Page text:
New Attempt To Reduce STEM “Diversity” In Industry

Inside Higher Ed reports that a workshop at the University of Washington is attempting to reduce the number of women who work in STEM fields in industry. Neither the IHE article nor the organizers of the workshop put it quite that way, of course, but that nevertheless is clearly the workshop’s purpose. “The organizers of the On-Ramps into Academia workshop taking place Monday and today [May 16 and 17] at the University of Washington,” the article states, are “encouraging and coaching talented and accomplished women to leave their positions in private industry and return to campus.”

On-Ramps into Academia “strives to increase the participation and advancement of women faculty in science and engineering.” Nothing wrong with that (except when it involves preferential treatment in funding, admitting, hiring, promoting, etc., based on sex), but the diversiphiles who permeate higher education, the foundations, and scientific organizations never seem to recognize that “diversity” is zero-sum game. If Harvard gets more blacks or Hispanics, Yale and the state universities get fewer. A woman who decides to pursue a career in chemistry by definition decides not to become a physician or a tax attorney. There’s no way around this zero-sumness: Women who leave industry to go back to academia … leave industry.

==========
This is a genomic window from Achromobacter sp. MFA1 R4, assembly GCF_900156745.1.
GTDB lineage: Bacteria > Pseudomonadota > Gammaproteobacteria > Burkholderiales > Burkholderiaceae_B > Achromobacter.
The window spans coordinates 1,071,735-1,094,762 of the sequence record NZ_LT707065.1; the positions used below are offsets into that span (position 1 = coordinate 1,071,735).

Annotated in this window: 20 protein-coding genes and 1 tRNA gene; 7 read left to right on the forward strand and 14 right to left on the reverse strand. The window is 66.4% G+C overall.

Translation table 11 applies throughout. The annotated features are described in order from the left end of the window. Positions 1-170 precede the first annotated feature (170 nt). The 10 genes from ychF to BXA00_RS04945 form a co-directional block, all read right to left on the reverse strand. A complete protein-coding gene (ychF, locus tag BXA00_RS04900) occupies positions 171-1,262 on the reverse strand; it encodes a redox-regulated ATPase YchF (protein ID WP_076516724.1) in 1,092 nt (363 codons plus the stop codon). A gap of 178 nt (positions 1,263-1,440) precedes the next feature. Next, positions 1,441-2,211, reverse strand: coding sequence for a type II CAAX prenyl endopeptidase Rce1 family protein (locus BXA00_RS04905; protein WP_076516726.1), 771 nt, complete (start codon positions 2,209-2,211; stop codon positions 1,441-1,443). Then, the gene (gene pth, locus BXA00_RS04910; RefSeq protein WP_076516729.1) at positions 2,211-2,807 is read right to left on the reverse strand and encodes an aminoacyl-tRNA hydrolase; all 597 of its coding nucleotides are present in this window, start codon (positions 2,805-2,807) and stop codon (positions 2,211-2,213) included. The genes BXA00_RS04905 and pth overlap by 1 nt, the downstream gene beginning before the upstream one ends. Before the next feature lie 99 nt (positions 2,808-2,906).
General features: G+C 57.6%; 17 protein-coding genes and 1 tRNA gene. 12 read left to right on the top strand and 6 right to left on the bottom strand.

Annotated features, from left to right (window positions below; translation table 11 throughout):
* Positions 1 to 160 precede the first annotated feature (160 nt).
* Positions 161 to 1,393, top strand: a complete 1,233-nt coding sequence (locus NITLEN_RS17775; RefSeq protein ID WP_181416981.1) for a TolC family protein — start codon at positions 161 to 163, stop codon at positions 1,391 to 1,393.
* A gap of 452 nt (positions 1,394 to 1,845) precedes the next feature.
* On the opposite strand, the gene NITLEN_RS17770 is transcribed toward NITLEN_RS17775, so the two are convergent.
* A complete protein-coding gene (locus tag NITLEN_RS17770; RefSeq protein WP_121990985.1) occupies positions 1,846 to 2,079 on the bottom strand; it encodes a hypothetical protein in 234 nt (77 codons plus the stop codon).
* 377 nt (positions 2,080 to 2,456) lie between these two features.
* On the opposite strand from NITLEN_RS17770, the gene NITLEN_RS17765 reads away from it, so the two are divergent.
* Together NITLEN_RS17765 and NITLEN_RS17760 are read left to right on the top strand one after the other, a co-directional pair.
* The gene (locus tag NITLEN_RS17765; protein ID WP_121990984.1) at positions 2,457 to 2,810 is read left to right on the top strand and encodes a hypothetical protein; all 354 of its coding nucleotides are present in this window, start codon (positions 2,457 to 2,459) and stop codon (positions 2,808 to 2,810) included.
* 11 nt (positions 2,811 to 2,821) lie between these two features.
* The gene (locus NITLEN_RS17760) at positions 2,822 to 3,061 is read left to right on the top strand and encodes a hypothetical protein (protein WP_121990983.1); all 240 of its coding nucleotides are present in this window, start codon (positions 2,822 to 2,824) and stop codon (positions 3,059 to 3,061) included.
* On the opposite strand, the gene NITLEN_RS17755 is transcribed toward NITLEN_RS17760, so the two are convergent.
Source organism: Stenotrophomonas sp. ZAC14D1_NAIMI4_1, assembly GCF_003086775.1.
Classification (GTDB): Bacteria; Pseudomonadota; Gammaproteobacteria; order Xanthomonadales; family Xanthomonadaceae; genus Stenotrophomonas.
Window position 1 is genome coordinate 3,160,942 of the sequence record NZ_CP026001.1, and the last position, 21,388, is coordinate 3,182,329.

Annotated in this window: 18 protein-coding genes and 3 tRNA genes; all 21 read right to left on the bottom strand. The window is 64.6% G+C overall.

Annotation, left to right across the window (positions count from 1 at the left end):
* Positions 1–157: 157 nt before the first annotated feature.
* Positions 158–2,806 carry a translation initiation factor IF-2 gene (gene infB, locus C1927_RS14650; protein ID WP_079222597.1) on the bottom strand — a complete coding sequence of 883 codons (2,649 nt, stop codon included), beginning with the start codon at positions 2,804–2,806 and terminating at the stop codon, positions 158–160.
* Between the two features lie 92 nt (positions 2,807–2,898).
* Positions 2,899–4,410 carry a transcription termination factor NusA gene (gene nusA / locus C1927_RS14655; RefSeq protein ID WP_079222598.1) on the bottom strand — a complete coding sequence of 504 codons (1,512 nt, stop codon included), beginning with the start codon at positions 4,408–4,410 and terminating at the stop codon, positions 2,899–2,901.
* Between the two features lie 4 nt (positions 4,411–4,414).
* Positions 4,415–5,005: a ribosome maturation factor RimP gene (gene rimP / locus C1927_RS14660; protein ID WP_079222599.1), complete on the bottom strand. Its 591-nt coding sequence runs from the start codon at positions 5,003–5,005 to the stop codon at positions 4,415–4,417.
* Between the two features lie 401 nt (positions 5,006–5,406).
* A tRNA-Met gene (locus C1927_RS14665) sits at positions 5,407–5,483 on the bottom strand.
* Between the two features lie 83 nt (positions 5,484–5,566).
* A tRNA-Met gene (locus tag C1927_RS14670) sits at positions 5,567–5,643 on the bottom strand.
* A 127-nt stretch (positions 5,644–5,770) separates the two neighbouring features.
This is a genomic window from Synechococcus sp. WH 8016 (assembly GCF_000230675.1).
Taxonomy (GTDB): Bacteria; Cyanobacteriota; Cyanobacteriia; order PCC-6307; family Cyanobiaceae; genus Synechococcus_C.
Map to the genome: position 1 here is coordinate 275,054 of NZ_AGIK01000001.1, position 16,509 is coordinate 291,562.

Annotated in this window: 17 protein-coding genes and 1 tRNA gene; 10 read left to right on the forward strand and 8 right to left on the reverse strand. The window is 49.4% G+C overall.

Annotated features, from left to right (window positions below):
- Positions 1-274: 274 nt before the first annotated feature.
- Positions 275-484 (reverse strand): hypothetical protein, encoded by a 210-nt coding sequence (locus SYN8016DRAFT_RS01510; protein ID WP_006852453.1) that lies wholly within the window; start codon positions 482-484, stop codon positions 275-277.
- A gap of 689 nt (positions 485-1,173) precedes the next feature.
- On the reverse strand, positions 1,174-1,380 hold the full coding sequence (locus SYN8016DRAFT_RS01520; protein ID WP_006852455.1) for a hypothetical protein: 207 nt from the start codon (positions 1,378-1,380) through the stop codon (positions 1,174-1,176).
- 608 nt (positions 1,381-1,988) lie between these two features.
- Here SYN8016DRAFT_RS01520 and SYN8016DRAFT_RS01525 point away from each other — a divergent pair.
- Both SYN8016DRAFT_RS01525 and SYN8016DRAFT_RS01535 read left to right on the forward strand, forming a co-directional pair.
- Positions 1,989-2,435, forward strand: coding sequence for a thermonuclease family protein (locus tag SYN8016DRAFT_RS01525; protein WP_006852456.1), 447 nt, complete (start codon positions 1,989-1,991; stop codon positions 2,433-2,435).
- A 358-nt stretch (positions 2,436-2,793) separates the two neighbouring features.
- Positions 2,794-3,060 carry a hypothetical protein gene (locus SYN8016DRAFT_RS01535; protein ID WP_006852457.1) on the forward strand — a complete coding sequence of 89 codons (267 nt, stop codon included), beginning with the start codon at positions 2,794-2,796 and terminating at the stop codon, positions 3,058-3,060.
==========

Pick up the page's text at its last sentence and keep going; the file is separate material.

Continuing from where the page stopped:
“The effort at Washington is notable,” IHE reports,

because it seeks to woo back scientists who may, in turn, serve as role models for younger women about to consider their career options. Some experts on women in science have warned that industry has been attracting talented women away from academe. Many of these women may have left the academic track because of a lack of opportunity, or because they wanted to avoid the insecurity of tenure-seeking while starting a family.

Warning! Warning! Industry woos women! Heads up, academic STEM women! Be on the lookout for corporate raiders offering your women graduates (whom you have so carefully nurtured to be just like you) better working conditions and, who knows? maybe even more money.

Perhaps women students do need “role models” of the same sex to teach them, but aren’t women scientists and engineers who succeed in industry also role models? Would the nation really be better off if there were fewer of them? What sort of role model would they be if they left in droves to return to the academic nest?

In the bad old days one of the common arguments against hiring women is that they would quit their jobs to raise a family. Encouraging them to quit their jobs to return to campus hardly seems like progress.

John S. Rosenberg

John Rosenberg blogs at Discriminations.

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